I've always wondered about hypnotism, but had never seen it in action before. Last week, I learned unequivocally that it's a bunch of hooey.
While out of town on business, some co-workers and I attended a function at which a professional hypnotist had been hired to perform. Ever wonder how a hypnotist gets people to act like they're hypnotized? Easy--by only inviting people on stage who think they're susceptible to it. "Close your eyes," the guy commanded us, "and clasp your hands together. Tighter...tighter...You cannot pry them apart." Those who believed they could not unclasp their hands were told to stand up and their hands would come free. When a dozen people stood up, the hypnotist said, "Everyone standing, come up on stage!" They thought they'd already been hypnotized from long distance; they were ready to swallow anything.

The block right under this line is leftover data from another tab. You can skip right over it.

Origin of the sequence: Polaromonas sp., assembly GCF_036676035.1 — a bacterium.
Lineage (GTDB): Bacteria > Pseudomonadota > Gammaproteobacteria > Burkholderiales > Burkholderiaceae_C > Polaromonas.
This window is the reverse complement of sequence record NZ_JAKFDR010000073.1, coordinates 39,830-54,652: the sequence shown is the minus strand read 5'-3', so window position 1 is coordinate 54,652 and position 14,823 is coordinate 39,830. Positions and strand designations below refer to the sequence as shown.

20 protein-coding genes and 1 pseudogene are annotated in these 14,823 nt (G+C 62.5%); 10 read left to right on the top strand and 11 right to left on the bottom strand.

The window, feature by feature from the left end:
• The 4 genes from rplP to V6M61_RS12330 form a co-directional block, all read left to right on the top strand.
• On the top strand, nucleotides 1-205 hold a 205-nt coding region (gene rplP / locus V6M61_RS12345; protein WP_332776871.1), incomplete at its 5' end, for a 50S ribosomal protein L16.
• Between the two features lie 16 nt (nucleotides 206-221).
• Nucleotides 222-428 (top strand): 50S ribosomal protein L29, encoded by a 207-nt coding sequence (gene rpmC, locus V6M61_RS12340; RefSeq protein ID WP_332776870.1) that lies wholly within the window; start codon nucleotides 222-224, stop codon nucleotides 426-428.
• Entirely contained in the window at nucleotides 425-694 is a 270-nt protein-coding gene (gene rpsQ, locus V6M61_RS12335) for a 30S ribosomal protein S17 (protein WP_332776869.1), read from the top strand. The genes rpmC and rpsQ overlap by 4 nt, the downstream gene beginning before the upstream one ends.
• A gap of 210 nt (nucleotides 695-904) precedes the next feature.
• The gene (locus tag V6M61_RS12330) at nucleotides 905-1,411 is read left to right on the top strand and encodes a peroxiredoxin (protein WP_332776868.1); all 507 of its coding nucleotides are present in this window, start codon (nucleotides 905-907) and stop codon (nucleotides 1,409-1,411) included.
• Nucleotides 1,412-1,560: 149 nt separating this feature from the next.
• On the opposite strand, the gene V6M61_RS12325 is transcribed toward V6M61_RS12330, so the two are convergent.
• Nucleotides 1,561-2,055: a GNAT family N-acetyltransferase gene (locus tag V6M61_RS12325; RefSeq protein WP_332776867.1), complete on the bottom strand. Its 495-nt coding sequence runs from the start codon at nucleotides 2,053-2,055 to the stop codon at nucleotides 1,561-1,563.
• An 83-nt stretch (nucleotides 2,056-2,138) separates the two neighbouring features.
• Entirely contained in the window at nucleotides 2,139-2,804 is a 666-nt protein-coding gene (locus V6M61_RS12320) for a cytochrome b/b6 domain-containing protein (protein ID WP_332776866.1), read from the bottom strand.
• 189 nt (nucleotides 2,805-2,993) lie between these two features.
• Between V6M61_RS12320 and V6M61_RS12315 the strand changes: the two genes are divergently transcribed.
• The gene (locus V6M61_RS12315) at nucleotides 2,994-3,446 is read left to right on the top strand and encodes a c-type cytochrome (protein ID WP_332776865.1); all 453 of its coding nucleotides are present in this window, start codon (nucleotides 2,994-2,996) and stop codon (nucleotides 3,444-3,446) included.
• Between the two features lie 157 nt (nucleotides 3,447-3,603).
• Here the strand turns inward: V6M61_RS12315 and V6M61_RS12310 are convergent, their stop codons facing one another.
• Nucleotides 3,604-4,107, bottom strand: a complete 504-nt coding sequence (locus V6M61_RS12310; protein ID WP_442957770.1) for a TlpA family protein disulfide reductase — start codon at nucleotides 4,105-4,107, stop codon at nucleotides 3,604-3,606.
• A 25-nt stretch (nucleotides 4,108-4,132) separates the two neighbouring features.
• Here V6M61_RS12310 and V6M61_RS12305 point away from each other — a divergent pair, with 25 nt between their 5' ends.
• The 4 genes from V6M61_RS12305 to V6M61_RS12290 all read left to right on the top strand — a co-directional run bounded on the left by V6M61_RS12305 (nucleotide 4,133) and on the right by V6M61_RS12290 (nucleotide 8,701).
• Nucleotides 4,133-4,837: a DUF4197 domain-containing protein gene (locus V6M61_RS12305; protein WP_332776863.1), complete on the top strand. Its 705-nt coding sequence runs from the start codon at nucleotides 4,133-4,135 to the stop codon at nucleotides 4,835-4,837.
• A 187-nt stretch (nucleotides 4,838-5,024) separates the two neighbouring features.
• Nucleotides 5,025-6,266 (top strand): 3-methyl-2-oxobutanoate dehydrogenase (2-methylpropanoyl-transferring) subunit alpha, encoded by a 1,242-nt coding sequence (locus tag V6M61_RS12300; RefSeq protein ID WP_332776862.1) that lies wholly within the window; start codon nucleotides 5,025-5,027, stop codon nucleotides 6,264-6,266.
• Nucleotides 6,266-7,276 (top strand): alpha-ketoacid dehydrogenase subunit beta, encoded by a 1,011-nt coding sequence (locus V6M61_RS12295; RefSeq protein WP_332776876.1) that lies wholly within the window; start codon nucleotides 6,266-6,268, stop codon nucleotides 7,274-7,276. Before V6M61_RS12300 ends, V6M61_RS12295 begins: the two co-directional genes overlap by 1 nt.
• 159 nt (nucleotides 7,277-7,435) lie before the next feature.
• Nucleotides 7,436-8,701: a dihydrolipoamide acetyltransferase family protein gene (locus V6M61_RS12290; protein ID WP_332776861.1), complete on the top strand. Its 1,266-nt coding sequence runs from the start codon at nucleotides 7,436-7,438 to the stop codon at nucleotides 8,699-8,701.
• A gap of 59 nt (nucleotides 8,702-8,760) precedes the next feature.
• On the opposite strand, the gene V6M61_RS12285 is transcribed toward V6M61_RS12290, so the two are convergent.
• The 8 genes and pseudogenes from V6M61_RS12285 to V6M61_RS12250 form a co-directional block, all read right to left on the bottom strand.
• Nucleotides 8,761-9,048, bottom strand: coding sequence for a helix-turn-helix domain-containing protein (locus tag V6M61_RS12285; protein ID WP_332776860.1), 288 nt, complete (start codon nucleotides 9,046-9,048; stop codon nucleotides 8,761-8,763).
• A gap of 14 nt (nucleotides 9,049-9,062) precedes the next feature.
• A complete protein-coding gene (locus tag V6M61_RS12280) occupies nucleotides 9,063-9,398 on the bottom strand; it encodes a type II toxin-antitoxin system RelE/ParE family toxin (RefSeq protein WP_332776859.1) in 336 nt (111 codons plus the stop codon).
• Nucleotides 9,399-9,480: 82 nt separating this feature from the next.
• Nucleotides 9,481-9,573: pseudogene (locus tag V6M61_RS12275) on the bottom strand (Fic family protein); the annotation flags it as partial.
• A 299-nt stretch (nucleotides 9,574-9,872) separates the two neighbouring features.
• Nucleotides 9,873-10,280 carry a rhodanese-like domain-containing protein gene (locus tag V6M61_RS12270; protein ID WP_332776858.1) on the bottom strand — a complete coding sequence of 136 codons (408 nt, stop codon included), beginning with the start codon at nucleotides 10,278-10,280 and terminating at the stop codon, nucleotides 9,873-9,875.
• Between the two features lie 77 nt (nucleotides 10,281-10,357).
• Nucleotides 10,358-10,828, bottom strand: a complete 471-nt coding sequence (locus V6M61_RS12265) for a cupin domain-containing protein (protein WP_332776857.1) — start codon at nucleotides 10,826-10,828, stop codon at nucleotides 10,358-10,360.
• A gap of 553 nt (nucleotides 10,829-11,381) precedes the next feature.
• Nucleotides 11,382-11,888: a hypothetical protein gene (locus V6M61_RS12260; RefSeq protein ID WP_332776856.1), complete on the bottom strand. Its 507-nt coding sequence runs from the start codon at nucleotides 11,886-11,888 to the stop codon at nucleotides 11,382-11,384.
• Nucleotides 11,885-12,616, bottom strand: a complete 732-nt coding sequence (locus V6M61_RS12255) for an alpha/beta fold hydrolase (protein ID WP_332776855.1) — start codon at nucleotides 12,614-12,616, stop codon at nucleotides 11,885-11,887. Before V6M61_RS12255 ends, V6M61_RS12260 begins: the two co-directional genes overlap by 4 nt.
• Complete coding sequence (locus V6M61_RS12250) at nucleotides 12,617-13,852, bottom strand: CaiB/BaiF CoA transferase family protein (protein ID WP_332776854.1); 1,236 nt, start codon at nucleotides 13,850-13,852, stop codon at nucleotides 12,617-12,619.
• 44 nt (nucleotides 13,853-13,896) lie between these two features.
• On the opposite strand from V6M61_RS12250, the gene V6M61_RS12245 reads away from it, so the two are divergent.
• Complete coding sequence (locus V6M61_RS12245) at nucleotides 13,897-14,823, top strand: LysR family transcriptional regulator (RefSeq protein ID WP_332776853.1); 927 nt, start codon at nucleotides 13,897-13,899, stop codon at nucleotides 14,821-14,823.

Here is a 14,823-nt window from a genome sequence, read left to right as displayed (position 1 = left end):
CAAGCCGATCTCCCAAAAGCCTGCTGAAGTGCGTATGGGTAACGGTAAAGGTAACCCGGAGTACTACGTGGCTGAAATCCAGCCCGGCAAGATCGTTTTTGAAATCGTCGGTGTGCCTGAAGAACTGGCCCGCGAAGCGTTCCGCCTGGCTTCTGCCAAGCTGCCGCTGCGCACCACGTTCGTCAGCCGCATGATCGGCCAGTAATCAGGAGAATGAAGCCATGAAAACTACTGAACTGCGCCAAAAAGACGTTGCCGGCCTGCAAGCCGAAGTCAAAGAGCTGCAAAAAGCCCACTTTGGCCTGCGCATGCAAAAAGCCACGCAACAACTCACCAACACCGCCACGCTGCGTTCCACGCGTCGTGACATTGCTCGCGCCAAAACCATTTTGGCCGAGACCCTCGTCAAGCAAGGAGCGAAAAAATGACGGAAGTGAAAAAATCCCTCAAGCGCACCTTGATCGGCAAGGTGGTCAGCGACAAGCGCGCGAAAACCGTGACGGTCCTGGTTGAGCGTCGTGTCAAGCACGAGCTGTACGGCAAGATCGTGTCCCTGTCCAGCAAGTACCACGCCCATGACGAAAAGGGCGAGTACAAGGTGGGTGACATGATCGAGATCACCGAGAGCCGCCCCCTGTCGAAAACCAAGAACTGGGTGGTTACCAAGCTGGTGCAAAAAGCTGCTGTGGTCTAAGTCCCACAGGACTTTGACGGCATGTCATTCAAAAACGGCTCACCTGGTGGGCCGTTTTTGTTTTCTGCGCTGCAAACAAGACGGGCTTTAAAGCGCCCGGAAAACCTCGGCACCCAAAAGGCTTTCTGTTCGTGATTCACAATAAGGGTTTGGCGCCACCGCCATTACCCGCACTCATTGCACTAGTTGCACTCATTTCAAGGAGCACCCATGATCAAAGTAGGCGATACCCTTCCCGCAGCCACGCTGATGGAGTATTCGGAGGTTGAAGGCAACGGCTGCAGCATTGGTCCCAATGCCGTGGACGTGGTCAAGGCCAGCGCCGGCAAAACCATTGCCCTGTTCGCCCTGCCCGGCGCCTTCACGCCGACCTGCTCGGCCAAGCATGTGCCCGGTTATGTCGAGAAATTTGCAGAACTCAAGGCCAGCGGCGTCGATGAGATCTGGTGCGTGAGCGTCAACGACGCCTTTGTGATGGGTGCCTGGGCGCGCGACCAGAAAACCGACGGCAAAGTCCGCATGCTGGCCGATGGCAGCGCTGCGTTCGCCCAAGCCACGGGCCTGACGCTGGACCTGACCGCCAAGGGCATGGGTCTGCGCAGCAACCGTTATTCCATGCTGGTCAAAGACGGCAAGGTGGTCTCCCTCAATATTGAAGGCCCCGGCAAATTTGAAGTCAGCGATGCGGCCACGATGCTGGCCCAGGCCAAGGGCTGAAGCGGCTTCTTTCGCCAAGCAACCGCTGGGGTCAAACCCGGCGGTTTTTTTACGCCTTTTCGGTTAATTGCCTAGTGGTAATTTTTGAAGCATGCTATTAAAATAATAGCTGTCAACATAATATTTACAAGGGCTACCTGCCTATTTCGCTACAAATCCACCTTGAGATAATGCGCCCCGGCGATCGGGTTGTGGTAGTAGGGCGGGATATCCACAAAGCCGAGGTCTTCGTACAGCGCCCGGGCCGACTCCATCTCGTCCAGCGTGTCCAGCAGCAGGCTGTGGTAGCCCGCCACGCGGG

The unequivocal evidence? A woman was asked to draw something from her home with sentimental value. She drew something, tore off the sheet of paper, and folded it. The hypnotist told her to concentrate on this item . . . concentrate . . . concentrate . . . while he read her mind. Suddenly, he started drawing.
He instructed her to unfold her sketch and show the audience. "It's my dog," she said--except that it wasn't. She was a lousy artist. "It's a cat!" we all yelled up at her. It had the pointy ears and whiskers and everything. The hypnotist then showed us his own sketch -- a perfectly drawn cat. Of course, had he really read her mind, he would have seen a dog. By drawing a cat, he proved that he was just re-tracing her sketch. BUSTED!